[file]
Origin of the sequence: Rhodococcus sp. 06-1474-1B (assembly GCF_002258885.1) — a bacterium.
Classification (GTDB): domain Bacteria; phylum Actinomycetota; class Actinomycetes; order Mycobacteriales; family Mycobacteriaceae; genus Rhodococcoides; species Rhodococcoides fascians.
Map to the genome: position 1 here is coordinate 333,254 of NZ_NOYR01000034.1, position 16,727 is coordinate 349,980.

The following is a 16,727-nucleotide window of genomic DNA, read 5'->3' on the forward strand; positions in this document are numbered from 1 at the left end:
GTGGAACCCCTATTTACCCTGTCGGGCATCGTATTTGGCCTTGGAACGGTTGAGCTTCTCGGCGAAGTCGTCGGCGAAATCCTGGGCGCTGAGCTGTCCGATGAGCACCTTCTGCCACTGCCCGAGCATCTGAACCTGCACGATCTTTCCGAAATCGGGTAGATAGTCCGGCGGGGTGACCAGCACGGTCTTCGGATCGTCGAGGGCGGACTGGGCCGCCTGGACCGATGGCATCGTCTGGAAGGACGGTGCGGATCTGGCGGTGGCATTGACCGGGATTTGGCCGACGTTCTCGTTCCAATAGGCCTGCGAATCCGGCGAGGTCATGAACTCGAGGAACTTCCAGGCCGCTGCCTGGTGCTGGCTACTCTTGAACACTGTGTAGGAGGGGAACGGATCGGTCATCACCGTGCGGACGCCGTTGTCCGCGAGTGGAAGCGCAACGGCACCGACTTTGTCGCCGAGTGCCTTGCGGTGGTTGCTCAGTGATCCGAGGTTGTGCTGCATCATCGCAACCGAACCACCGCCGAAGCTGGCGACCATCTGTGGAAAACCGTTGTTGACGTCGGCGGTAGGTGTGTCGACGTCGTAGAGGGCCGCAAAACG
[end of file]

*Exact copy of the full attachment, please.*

Origin of the sequence: Rhodococcus sp. 06-1474-1B (assembly GCF_002258885.1) — a bacterium.
Classification (GTDB): domain Bacteria; phylum Actinomycetota; class Actinomycetes; order Mycobacteriales; family Mycobacteriaceae; genus Rhodococcoides; species Rhodococcoides fascians.
Map to the genome: position 1 here is coordinate 333,254 of NZ_NOYR01000034.1, position 16,727 is coordinate 349,980.

The following is a 16,727-nucleotide window of genomic DNA, read 5'->3' on the forward strand; positions in this document are numbered from 1 at the left end:
GTGGAACCCCTATTTACCCTGTCGGGCATCGTATTTGGCCTTGGAACGGTTGAGCTTCTCGGCGAAGTCGTCGGCGAAATCCTGGGCGCTGAGCTGTCCGATGAGCACCTTCTGCCACTGCCCGAGCATCTGAACCTGCACGATCTTTCCGAAATCGGGTAGATAGTCCGGCGGGGTGACCAGCACGGTCTTCGGATCGTCGAGGGCGGACTGGGCCGCCTGGACCGATGGCATCGTCTGGAAGGACGGTGCGGATCTGGCGGTGGCATTGACCGGGATTTGGCCGACGTTCTCGTTCCAATAGGCCTGCGAATCCGGCGAGGTCATGAACTCGAGGAACTTCCAGGCCGCTGCCTGGTGCTGGCTACTCTTGAACACTGTGTAGGAGGGGAACGGATCGGTCATCACCGTGCGGACGCCGTTGTCCGCGAGTGGAAGCGCAACGGCACCGACTTTGTCGCCGAGTGCCTTGCGGTGGTTGCTCAGTGATCCGAGGTTGTGCTGCATCATCGCAACCGAACCACCGCCGAAGCTGGCGACCATCTGTGGAAAACCGTTGTTGACGTCGGCGGTAGGTGTGTCGACGTCGTAGAGGGCCGCAAAACG